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Understanding and Preventing Violence: Volume 4 - Consequences and Control
possible to specify the appropriate groups to which the prediction equations, test score cutoffs, or other classification schemes will apply. For example, the category "convicted male felons" in one state is not necessarily closely similar to the same category in another state.
Often, a research strategy is proposed in which tests, score cutoffs, or other methods are to be developed with one population and then subsequently tested on similar populations to demonstrate their robustness. However, the results to date of classification and prediction research on violence do not give much comfort to those who hope for the presence of robust findings. Instead, the sequential research strategy frequently demonstrates that the classification techniques applied to another group yield entirely different (unstable) categories, or that the classification or prediction equations are highly inaccurate when applied to different study populations.
Determining the Importance of Potential Predictive Factors
A related difficulty is that the original study population, unknown to the researchers, may differ from other populations in regard to its variance on variables strongly correlated with violence. Such variables will not emerge in the analysis as being significantly associated with violence, even if they are measured correctly in the study population. In addition, unmeasured variables pertinent to the selection process may also be predictors of violence. Such variables tend to be forgotten in interpreting the results of the analysis, especially if the researchers never had a genuine opportunity to observe or measure the variables in question. Two-stage prediction studies, in which the probability of selection is estimated first and then the outcome is estimated, can help reduce these types of ambiguities in research results. However, there are not many studies in the existing violence prediction and classification literature that control for potential selection biases in this way.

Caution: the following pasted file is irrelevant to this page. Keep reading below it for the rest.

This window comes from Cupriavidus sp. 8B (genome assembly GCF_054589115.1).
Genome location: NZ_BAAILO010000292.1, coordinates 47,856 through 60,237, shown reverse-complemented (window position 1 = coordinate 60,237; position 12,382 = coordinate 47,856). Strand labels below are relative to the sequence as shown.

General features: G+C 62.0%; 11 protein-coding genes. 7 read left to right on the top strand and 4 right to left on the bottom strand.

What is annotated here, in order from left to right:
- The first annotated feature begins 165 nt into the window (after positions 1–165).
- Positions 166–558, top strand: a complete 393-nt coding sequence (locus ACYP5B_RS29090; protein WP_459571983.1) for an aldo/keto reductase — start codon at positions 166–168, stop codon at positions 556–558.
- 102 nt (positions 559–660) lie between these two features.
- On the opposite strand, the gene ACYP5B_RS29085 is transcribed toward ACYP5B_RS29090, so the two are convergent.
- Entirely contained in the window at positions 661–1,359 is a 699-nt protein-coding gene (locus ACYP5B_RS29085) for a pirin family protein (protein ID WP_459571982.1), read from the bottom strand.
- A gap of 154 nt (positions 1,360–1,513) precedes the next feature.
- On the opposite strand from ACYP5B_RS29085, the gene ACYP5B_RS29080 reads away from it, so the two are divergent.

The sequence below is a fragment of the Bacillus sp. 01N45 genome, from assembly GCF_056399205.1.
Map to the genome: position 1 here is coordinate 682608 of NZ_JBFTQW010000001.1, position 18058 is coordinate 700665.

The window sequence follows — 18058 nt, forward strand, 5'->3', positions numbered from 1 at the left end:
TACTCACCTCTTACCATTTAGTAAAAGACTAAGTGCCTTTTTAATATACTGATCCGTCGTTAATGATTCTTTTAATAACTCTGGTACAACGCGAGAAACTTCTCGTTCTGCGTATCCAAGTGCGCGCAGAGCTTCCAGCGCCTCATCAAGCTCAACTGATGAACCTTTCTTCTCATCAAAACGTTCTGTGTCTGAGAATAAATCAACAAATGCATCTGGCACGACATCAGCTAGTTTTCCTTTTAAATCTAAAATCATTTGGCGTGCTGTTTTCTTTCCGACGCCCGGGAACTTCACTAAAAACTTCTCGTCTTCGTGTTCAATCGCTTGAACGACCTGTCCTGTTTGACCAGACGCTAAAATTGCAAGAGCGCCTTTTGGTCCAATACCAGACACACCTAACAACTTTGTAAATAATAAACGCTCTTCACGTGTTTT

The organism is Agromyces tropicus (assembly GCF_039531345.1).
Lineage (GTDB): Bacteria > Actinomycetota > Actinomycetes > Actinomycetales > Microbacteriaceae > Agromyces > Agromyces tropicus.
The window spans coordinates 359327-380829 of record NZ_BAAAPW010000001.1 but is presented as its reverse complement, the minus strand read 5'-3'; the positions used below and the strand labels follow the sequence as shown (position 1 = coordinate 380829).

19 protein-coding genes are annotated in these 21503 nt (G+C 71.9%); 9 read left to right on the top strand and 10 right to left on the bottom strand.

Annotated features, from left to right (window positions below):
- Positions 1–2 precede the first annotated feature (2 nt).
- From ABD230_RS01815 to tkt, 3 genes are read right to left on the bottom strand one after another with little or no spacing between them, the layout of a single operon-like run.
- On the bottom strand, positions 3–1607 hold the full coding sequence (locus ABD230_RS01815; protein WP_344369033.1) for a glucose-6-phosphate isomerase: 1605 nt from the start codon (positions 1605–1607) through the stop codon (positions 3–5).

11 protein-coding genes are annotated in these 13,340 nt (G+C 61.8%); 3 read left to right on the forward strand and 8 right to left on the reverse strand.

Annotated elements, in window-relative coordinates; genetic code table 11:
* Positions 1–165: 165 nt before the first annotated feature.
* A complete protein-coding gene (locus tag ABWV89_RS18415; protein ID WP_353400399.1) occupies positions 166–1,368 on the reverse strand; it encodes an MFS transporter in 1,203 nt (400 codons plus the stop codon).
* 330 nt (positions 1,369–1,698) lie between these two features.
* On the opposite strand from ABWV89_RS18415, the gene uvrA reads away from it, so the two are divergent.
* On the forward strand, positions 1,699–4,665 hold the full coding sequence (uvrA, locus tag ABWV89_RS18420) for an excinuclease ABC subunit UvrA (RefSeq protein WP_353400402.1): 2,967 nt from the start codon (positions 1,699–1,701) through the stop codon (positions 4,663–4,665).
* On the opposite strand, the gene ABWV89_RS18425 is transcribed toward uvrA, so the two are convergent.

The problem of classification and prediction instruments not transporting well from one setting to another is compounded by researchers' well-intentioned efforts to maximize prediction accuracy within a construct sample. Stepwise computing algorithms and test-retest procedures used on the same set of data will typically produce predictions that maximize sample-specific correlations; such predictions are prone to shrinkage (reduction in prediction accuracy) when used in a second sample that does not